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What's the Difference Between Depression and Anxiety?

October 20, 2020 | Farah Jassawalla


Mental health is more relevant today than it has ever been. This is partly because of COVID'19 forcing everyone to stay inside their homes. Social isolation has made people who have never struggled with their mental health before experience mental health issues for the first time in their lives. Experiencing mental health issues for the first time can be terrifying if the individual is not educated enough about it. It is completely normal to experience short-term changes in mood as a response to the struggles of life. The trouble arises when these fluctuations have no apparent reason.

Anxiety and depression are among the most commonly-found mental health illnesses globally. However, the two are often confused as the same problem. The reason for the mix-up is the fact that most people with depression also experience anxiety. Following is a short guide to help you understand how these two are different:


Major depressive disorder, more commonly known as depression, is a mood disorder. It is an illness that affects its patients to the point where their life spirals out of control. Depression has a total of 264 million patients globally. If left untreated, depression, in its final form, can lead to suicidal tendencies. Suicide is known as being the second most common cause of death in individuals aged 15 to 29. An estimated 800,000 people every year lose their lives to suicide.

What does depression feel like?

Now that you are aware of what depression is, let us discuss its symptoms. Everyone experiences depression in their unique way and at a different intensity than others. If you have trouble recognizing these symptoms by yourself, you can book an appointment with a professional using platforms such as Cura4U. Generalizing symptoms of depression is not an easy task, but the most common signs of depression include:

  • Persistent feeling of emptiness and hopelessness: Patients are unable to explain why they feel this way; it is as if these feelings arise out of thin air. 
  • Overeating and undereating: People with depression experience fluctuations in their weight, as they are highly susceptible to developing eating disorders due to low self-esteem.
  • Disturbed sleeping pattern: Patients will often sleep the whole day or not at all. Insomnia is a common complaint from people with depression.
  • Fatigue and lack of energy: Getting up from bed seems like a chore for depressed individuals. Even with 12+ hours of sleep, people with severe depression struggle to get up.
  • Difficulty focusing: School or work gets harder to keep up with as depression progresses.
  • Troubled relationships with loved ones: Due to bursts of anger and frustration, people with depression tend to push loved ones away.
  • Anhedonia: Anhedonia tends to take the joy out of everything you once enjoyed. This includes anything from your past hobbies, social interactions, eating, or even sex.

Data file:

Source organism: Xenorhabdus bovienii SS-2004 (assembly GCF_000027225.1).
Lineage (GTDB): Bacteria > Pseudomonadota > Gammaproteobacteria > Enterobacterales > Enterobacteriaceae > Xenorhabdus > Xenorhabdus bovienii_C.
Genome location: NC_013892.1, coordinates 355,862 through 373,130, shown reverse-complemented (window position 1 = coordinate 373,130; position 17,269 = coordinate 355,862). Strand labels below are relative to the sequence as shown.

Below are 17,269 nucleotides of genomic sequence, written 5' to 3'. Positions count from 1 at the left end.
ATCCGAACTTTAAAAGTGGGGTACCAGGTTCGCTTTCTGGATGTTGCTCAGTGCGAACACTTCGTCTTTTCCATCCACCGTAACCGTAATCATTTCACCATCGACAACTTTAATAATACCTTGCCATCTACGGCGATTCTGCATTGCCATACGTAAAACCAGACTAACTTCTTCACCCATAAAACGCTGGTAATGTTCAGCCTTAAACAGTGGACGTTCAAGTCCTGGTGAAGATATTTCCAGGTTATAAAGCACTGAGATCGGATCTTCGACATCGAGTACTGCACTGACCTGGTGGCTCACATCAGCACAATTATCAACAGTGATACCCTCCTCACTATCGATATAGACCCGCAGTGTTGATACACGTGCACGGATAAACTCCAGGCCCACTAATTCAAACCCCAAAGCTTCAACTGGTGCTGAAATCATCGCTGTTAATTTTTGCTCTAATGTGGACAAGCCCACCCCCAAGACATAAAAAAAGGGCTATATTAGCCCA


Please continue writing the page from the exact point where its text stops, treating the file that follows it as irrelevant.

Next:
• Drug abuse: Depression leads to people turning to drugs in an attempt to self-medicate. 


In controllable levels, anxiety is your body's natural response when put in a stressful or dangerous scenario. However, things can get out of control if you feel it too intensely without being in any such situation. In an anxiety disorder, these feelings of fear can last for days.

Types of anxiety disorders

  • Generalized anxiety disorder (GAD): Around 3.8% of the US population suffers from GAD. Patients of GAD often must deal with chronic anxiety that has no root cause. It can be about a wide range of things such as work or school.
  • Post-traumatic stress disorder: This disorder is triggered by a terrifying past event that may lead to extreme anxiety and uncontrolled thoughts regarding it.
  • Social anxiety disorder: Also termed as social phobia, social anxiety disorder is the intense feeling of discomfort in social situations. It has the potential to affect the relationships of the person suffering from it severely.
  • Obsessive-compulsive disorder: OCD is characterized by recurring, obtrusive thoughts. Patients of this type of anxiety must often repeat daily tasks several times to cope.
  • Panic disorder: People living with panic disorder feel intense fear, which may cause severe physical symptoms such as chest pain and dizziness.

What does anxiety feel like?

Like depression, extreme cases of anxiety can decrease one's quality of life substantially, making tasks such as leaving the house seem like a burden. The following are a few symptoms:

  • Restlessness
  • Shortness of breath: You could be resting on a chair, yet still be out of breath.
  • An increased heart rate for hours
  • Headaches, sweatiness, and dizziness
  • Panic attacks: In extreme cases, patients of anxiety can experience many panic attacks in a short period, which can be very debilitating.

Organizations such as Cura4U make getting treatment for mental disorders like depression and anxiety more convenient today than it has ever been. Due to the social stigma attached to seeking help for mental disorders, many individuals never try seeking treatment for it. Cura4U allows patients to book appointments with doctors from the privacy of their homes using their devices. Register now and book your first appointment today!


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